The Mediterranean Diet is well known to be good for the heart, but a new study shows that it can also benefit a healthy gut. Researchers at Wake Forest Baptist Medical Center in Winston-Salem, NC, found that eating a Mediterranean Diet significantly increased the good bacteria in the guts of monkeys, compared to a Western diet.
The Mediterranean Diet is often considered one of the healthiest of diets. It is high in fiber-rich fruits, vegetables and legumes, nuts, fish and poultry. The study that was published in the journal Frontiers in Nutrition found that the monkeys that ate a diet consisting of fish oil, olive oil, butter, eggs, fish meal, wheat flour, black and garbanzo bean flour, fruit puree, vegetable juice and sucrose had a 7% increase in the abundance of “good” bacteria in their gut. The monkeys that ate a Western diet, which consisted of lard, butter, cholesterol, eggs, beef tallow, high-fructose corn syrup and sucrose, only had a 0.5 % increase in “good “bacteria.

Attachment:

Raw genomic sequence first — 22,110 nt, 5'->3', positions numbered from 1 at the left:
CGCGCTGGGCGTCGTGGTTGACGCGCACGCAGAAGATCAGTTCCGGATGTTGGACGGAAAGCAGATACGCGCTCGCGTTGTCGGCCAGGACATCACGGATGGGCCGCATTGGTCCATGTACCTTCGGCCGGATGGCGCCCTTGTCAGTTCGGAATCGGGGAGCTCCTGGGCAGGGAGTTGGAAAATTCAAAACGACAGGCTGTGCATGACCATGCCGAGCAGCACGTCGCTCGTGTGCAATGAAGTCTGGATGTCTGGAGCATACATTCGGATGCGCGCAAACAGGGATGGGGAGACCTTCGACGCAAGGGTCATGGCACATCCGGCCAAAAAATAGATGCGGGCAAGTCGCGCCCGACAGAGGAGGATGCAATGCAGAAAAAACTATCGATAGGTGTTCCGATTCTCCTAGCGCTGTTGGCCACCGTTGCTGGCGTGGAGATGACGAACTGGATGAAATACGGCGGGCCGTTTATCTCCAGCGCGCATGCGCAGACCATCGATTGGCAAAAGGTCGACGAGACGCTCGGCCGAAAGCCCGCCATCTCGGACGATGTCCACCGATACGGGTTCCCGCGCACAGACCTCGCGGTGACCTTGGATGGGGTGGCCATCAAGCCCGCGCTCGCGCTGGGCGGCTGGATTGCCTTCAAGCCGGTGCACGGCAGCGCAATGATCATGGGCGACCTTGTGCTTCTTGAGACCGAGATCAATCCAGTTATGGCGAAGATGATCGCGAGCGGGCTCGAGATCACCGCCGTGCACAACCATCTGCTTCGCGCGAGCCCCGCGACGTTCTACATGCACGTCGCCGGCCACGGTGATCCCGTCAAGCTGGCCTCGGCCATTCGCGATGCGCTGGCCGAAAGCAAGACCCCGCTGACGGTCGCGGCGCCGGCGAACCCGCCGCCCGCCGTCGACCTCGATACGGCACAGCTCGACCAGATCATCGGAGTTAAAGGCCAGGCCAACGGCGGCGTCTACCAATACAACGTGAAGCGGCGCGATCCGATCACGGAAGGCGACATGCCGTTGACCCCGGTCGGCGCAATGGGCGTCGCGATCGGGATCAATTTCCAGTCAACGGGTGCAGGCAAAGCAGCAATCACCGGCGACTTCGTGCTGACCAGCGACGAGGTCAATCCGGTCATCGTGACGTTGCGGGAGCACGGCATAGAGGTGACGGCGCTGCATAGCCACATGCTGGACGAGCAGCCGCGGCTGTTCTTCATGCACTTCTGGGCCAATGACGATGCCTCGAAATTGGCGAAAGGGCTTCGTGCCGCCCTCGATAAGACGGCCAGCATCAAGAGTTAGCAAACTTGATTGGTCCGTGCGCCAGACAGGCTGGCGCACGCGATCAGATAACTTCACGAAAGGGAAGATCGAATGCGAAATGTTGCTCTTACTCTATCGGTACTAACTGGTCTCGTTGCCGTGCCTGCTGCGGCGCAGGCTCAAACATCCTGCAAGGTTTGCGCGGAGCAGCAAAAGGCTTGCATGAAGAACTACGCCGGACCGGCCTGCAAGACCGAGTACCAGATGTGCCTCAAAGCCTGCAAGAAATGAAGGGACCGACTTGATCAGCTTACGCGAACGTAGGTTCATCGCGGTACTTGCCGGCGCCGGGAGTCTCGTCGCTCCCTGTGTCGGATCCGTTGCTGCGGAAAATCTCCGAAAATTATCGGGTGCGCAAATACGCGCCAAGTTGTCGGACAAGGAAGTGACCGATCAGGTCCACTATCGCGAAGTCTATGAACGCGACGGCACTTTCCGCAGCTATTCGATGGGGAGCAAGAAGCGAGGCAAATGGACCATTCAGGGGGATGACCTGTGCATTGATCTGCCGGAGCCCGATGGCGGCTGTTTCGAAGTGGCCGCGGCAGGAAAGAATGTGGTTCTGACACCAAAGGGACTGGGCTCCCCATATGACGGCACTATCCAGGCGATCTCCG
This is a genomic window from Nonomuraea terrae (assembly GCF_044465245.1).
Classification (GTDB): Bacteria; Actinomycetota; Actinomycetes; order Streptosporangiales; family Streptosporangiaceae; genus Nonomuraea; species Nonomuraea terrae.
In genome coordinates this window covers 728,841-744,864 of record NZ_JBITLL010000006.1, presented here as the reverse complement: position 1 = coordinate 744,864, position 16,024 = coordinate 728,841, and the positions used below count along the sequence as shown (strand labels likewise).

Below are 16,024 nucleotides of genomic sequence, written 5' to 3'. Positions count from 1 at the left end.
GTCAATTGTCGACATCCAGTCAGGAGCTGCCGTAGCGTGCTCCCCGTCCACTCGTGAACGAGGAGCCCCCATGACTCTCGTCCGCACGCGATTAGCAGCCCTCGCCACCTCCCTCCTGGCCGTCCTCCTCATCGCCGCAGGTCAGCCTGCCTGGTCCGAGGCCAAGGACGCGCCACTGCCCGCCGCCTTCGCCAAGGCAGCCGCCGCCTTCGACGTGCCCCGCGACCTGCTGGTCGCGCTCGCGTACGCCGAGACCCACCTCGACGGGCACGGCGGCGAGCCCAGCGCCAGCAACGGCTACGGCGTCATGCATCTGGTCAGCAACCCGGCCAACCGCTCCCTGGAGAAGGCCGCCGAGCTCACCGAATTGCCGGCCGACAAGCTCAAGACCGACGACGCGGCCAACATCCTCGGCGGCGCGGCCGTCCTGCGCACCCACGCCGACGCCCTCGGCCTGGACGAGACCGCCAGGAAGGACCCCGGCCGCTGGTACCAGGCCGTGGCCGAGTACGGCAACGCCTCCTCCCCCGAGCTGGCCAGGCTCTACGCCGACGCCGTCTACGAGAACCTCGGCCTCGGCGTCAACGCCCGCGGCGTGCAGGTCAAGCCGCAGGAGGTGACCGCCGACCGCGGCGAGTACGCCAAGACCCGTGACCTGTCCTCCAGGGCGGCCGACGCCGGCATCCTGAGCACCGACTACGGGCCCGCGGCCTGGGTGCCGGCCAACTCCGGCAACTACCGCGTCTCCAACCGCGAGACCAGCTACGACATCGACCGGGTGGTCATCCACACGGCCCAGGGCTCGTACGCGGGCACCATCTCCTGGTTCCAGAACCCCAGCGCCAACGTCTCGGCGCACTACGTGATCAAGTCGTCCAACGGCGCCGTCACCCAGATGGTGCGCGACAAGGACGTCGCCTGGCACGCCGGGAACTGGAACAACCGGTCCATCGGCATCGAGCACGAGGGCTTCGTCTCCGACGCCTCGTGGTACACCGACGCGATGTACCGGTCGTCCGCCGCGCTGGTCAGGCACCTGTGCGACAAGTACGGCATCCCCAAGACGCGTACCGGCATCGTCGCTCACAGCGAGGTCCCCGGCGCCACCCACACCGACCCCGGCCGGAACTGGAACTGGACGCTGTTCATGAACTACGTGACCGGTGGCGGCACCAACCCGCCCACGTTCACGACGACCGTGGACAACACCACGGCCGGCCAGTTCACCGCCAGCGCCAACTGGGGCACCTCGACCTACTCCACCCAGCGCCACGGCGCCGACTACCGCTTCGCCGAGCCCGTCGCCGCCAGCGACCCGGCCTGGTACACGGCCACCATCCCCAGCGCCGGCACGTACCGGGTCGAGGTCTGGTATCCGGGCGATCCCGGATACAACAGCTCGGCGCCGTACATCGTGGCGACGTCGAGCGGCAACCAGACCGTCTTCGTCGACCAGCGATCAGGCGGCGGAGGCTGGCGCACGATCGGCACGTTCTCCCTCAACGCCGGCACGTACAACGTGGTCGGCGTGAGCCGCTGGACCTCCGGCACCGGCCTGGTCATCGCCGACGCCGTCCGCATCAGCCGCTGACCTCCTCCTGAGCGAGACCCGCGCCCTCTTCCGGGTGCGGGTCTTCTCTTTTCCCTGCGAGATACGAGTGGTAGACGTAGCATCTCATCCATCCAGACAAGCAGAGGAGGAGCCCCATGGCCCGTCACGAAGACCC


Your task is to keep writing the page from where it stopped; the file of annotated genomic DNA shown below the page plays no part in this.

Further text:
The “good” bacteria (primarily lactobacillus), most of which are probiotic, were significantly increased in the Mediterranean diet group. Lactobacillus can help break down food, absorb nutrients, and fight off “bad” organisms that might cause diarrhea and other diseases. Aside from in the digestive tract, lactobillus can also be found in fermented foods, such as yogurt, and dietary supplements.
According to the researchers, the results of this study will be useful for further studies aimed at understanding the diet-microbiome-health interactions in humans, including obesity, type 2 diabetes, cardiovascular disease and psychiatric disorders.
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